We are now in a dark TV period before the second part of TheWalking Dead begins, and the eagerly anticipated next instalments of Netflix Marvel are still a little way off. So on a winter’s night, what could be better than total immersion in the massive X-Files rewatch? We are now deep into the Third Season. Absolute favourite so far of this rather mixed season is the 4th episode, ‘Clyde Bruckman’s Final Repose’, about an insurance agent who can foresee the manner of people’s deaths. Existentially weighty as well as fabulously entertaining, it’s no surprise to discover this episode was penned by Darin Morgan, the writer of the second season’s brilliant and zany carnie mystery, ‘Humbug’.
January brought a lot of film disappointments. The Danish Girl was saccharine. The Revenant was a beautiful bore. Joy was about a mop. But The Assassin delivered.
The trailer promised me a kick ass woman with a sword, a cut throat lady boss and lots of jaw-dropping fight scenes. What I got was something more subtle than that. The set was sumptuous, and our protagonist leaps deftly over rooftops (as people are wont to do in martial arts films), but The Assassin is a quiet film that seethes with tension and unvoiced emotion. Fight sequences glimpsed only through a gap in the trees, conversations shot through diaphanous curtains, the main character silently weeping as she is asked to kill her cousin – The Assassin is beautiful, and quietly devastating.
Notorious RBG: The Life and Times of Ruth Bader Ginsburg by Irin Carmon and Shana Knizhink
Ruth Bader Ginsburg, the most liberal justice currently sitting on the US Supreme Court, has been a hero of mine since she first took her seat. She’s tough as nails, ferociously intelligent, a committed but thoughtful liberal, a feminist icon, astonishingly articulate, passionate, and a very hard worker – all qualities I hugely admire. Most importantly, her methodologies are close to my heart: she’s a radical progressive who swears by careful, incremental, strategic change – start small, she’d advise, and play a long game.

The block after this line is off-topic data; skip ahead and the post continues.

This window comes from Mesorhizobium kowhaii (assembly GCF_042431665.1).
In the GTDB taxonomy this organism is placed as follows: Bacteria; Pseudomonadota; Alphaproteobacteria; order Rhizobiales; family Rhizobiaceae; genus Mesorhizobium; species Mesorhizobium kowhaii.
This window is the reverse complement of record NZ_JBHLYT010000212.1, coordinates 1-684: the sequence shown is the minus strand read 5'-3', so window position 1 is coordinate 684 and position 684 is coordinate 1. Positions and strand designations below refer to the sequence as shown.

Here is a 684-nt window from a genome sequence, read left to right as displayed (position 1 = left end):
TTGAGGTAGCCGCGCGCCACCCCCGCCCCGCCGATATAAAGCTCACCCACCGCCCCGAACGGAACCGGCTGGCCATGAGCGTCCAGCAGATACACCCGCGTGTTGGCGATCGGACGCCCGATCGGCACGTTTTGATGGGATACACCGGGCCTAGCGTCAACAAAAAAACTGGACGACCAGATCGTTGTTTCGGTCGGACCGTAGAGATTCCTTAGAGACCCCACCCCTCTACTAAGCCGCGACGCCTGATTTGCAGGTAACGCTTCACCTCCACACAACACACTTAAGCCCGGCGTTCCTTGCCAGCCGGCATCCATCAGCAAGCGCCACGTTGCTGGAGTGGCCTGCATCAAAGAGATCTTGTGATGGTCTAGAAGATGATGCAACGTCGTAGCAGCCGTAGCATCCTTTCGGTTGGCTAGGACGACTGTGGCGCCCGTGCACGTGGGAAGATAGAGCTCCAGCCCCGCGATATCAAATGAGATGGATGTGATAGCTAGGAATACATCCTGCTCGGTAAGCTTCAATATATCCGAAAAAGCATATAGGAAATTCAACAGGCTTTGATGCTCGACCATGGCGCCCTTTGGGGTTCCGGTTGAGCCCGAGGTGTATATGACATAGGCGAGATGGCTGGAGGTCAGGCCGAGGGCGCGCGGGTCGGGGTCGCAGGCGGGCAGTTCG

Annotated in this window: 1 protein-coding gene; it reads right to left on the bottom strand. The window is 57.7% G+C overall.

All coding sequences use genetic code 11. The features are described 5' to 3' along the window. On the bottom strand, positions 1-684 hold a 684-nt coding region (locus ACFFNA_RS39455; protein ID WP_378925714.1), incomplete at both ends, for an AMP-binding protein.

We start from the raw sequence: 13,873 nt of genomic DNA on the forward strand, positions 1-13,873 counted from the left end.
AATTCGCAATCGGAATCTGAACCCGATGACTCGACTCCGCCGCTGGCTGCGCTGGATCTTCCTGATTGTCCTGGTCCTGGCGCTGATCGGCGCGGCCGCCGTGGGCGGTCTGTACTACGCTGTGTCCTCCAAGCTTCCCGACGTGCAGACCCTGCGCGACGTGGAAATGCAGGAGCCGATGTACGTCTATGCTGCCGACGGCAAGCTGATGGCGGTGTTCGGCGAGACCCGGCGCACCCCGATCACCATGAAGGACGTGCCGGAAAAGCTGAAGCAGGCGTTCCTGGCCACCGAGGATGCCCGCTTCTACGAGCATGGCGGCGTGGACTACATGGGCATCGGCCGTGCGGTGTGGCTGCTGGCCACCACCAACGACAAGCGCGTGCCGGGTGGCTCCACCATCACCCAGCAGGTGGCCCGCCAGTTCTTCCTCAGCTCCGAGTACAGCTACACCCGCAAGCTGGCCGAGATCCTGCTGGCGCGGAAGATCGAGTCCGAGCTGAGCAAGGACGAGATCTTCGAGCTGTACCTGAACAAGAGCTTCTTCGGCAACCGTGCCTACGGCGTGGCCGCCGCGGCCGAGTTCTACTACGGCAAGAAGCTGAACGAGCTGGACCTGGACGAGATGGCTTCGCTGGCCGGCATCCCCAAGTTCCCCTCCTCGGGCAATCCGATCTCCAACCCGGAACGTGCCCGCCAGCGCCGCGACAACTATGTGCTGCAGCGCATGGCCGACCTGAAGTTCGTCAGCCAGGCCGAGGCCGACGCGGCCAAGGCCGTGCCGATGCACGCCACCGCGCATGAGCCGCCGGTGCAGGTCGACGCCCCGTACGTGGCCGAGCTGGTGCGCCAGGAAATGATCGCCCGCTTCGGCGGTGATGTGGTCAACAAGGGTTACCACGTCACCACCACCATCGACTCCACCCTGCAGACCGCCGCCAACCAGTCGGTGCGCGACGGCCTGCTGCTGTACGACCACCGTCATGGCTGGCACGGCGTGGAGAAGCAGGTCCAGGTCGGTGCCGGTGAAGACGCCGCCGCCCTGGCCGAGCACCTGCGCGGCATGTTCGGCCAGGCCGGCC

In the last decade, as the USSC has slipped increasingly right in its decisions, RBG has emerged as the passionate voice of liberal dissent. And… a meme. Following RBG’s heartfelt dissent to 2013’s Shelby County v. Holder, an NYU law student founded a Tumblr in support of – and admiration for – Ginsburg. The blog struck a chord; wonderfully, a new generation of pop-culture-savvy liberals loved the juxtaposition of this ferocious octogenarian’s image and words with the words and images of hip-hop culture, and the Notorious RBG was born. This book, by the author of the original blog and featuring fan art from around the world, was my Christmas present to myself, and I read it in one sitting. And I cried, because this woman is amazing.
If this is the first you’ve ever heard of RBG, start here with this Rolling Stone interview with the authors of the book.
I’ve been re-watching Frasier throughout January, and not only is it a very funny and well-written show, but it’s full of brilliantly sad moments that make my heart ache. Like Marty, scared of falling in love again after his first wife passes away, or Niles (the king of a well-timed sad line), watching from the sidelines as the woman of his dreams gets engaged to another man. Frasier himself manages to sabotage every good relationship he has. No post-work stretch of time is complete without watching 2 or 3 episodes in a row.
I’m a sucker for pathos.